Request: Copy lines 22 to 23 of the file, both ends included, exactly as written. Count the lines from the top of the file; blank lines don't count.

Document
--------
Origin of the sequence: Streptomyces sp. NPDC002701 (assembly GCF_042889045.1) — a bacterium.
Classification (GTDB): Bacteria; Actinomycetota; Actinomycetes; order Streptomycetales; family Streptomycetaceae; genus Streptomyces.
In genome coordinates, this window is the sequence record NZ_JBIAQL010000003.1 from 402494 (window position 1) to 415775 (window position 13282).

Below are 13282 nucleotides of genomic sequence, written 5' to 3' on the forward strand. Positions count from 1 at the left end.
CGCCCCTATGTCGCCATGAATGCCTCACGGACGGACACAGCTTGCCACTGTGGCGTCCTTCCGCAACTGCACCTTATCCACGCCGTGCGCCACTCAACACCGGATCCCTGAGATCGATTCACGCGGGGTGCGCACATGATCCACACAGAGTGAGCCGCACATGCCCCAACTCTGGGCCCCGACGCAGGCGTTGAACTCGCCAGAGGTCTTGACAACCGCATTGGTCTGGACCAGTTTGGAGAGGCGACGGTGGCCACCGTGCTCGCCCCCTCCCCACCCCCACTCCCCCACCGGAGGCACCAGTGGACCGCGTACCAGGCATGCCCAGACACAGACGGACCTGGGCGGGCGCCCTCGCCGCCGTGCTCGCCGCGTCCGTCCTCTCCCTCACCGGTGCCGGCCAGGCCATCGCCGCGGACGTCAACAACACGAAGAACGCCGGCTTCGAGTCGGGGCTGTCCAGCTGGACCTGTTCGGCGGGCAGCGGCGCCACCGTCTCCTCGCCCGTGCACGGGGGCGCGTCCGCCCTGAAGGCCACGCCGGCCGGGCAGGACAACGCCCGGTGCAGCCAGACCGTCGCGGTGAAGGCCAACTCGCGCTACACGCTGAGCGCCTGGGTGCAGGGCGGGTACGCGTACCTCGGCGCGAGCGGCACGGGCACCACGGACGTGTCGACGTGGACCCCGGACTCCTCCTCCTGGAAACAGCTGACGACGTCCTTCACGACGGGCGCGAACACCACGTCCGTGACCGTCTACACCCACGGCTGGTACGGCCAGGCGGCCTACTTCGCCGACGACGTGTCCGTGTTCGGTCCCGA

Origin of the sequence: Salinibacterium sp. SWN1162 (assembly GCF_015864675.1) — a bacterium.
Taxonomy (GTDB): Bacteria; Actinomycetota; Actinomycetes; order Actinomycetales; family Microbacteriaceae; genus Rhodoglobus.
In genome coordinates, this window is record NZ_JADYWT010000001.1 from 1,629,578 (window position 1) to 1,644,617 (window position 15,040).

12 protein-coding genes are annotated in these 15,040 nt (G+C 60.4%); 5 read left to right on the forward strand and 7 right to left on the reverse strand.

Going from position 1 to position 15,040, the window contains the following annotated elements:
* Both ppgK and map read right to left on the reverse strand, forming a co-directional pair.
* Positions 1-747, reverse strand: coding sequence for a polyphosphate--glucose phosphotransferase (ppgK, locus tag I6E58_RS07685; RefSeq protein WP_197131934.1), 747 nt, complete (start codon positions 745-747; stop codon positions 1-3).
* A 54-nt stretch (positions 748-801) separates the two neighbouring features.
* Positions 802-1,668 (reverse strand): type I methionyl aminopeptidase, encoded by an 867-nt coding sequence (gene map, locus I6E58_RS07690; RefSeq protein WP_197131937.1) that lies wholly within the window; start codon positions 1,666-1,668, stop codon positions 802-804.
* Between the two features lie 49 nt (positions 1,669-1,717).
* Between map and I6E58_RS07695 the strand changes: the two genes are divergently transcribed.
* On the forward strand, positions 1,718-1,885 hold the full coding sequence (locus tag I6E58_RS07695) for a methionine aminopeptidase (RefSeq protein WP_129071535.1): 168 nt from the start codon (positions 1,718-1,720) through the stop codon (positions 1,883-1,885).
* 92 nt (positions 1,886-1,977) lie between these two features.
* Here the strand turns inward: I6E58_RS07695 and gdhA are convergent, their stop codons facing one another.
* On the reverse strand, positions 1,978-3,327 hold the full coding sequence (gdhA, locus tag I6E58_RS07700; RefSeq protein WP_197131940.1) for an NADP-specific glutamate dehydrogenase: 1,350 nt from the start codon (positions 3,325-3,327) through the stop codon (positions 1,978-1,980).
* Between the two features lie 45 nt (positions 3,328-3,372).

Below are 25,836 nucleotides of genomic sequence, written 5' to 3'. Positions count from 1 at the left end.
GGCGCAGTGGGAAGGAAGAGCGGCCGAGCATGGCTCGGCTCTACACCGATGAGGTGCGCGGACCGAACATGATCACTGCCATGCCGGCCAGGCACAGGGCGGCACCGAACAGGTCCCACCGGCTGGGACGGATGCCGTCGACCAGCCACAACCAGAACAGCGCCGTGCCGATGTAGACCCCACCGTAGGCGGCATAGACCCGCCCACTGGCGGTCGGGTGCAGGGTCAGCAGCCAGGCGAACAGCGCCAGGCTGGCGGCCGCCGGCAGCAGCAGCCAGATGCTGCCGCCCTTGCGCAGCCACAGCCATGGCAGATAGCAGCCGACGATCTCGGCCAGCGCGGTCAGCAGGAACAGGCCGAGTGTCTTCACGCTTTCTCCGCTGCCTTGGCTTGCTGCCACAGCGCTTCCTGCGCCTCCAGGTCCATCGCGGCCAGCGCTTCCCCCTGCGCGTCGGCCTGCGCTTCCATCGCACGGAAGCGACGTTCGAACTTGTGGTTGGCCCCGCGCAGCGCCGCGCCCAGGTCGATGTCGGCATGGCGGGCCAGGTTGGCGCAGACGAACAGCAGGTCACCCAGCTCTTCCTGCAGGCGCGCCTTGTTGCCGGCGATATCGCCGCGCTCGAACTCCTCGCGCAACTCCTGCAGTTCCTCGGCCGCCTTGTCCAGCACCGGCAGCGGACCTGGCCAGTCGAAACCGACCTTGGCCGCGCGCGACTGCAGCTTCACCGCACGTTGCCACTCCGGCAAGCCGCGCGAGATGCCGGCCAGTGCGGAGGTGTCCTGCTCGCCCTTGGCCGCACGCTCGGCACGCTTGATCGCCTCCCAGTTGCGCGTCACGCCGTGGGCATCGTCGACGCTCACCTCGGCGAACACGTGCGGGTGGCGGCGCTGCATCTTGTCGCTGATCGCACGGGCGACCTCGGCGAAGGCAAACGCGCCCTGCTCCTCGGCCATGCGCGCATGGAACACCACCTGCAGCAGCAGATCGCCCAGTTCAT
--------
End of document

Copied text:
Below are 25,836 nucleotides of genomic sequence, written 5' to 3'. Positions count from 1 at the left end.
GGCGCAGTGGGAAGGAAGAGCGGCCGAGCATGGCTCGGCTCTACACCGATGAGGTGCGCGGACCGAACATGATCACTGCCATGCCGGCCAGGCACAGGGCGGCACCGAACAGGTCCCACCGGCTGGGACGGATGCCGTCGACCAGCCACAACCAGAACAGCGCCGTGCCGATGTAGACCCCACCGTAGGCGGCATAGACCCGCCCACTGGCGGTCGGGTGCAGGGTCAGCAGCCAGGCGAACAGCGCCAGGCTGGCGGCCGCCGGCAGCAGCAGCCAGATGCTGCCGCCCTTGCGCAGCCACAGCCATGGCAGATAGCAGCCGACGATCTCGGCCAGCGCGGTCAGCAGGAACAGGCCGAGTGTCTTCACGCTTTCTCCGCTGCCTTGGCTTGCTGCCACAGCGCTTCCTGCGCCTCCAGGTCCATCGCGGCCAGCGCTTCCCCCTGCGCGTCGGCCTGCGCTTCCATCGCACGGAAGCGACGTTCGAACTTGTGGTTGGCCCCGCGCAGCGCCGCGCCCAGGTCGATGTCGGCATGGCGGGCCAGGTTGGCGCAGACGAACAGCAGGTCACCCAGCTCTTCCTGCAGGCGCGCCTTGTTGCCGGCGATATCGCCGCGCTCGAACTCCTCGCGCAACTCCTGCAGTTCCTCGGCCGCCTTGTCCAGCACCGGCAGCGGACCTGGCCAGTCGAAACCGACCTTGGCCGCGCGCGACTGCAGCTTCACCGCACGTTGCCACTCCGGCAAGCCGCGCGAGATGCCGGCCAGTGCGGAGGTGTCCTGCTCGCCCTTGGCCGCACGCTCGGCACGCTTGATCGCCTCCCAGTTGCGCGTCACGCCGTGGGCATCGTCGACGCTCACCTCGGCGAACACGTGCGGGTGGCGGCGCTGCATCTTGTCGCTGATCGCACGGGCGACCTCGGCGAAGGCAAACGCGCCCTGCTCCTCGGCCATGCGCGCATGGAACACCACCTGCAGCAGCAGATCGCCCAGTTCAT